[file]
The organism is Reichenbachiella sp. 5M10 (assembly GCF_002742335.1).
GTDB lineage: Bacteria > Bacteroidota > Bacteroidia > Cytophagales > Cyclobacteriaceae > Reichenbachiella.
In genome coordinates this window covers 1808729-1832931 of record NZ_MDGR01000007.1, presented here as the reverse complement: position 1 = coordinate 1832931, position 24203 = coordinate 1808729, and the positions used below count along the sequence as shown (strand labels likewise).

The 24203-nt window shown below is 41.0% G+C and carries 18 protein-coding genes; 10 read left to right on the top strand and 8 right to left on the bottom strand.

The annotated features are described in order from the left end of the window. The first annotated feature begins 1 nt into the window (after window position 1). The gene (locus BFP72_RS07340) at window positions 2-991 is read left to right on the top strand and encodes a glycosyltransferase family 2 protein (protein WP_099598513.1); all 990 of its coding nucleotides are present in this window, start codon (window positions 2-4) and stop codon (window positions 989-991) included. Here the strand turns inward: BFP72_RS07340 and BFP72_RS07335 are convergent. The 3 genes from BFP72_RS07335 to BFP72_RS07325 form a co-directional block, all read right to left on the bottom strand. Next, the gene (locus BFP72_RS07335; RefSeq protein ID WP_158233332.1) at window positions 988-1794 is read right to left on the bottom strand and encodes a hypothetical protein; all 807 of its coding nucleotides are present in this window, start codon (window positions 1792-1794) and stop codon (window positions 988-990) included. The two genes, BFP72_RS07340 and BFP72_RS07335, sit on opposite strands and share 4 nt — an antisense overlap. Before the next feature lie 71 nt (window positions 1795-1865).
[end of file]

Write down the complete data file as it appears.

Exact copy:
The organism is Reichenbachiella sp. 5M10 (assembly GCF_002742335.1).
GTDB lineage: Bacteria > Bacteroidota > Bacteroidia > Cytophagales > Cyclobacteriaceae > Reichenbachiella.
In genome coordinates this window covers 1808729-1832931 of record NZ_MDGR01000007.1, presented here as the reverse complement: position 1 = coordinate 1832931, position 24203 = coordinate 1808729, and the positions used below count along the sequence as shown (strand labels likewise).

The 24203-nt window shown below is 41.0% G+C and carries 18 protein-coding genes; 10 read left to right on the top strand and 8 right to left on the bottom strand.

The annotated features are described in order from the left end of the window. The first annotated feature begins 1 nt into the window (after window position 1). The gene (locus BFP72_RS07340) at window positions 2-991 is read left to right on the top strand and encodes a glycosyltransferase family 2 protein (protein WP_099598513.1); all 990 of its coding nucleotides are present in this window, start codon (window positions 2-4) and stop codon (window positions 989-991) included. Here the strand turns inward: BFP72_RS07340 and BFP72_RS07335 are convergent. The 3 genes from BFP72_RS07335 to BFP72_RS07325 form a co-directional block, all read right to left on the bottom strand. Next, the gene (locus BFP72_RS07335; RefSeq protein ID WP_158233332.1) at window positions 988-1794 is read right to left on the bottom strand and encodes a hypothetical protein; all 807 of its coding nucleotides are present in this window, start codon (window positions 1792-1794) and stop codon (window positions 988-990) included. The two genes, BFP72_RS07340 and BFP72_RS07335, sit on opposite strands and share 4 nt — an antisense overlap. Before the next feature lie 71 nt (window positions 1795-1865).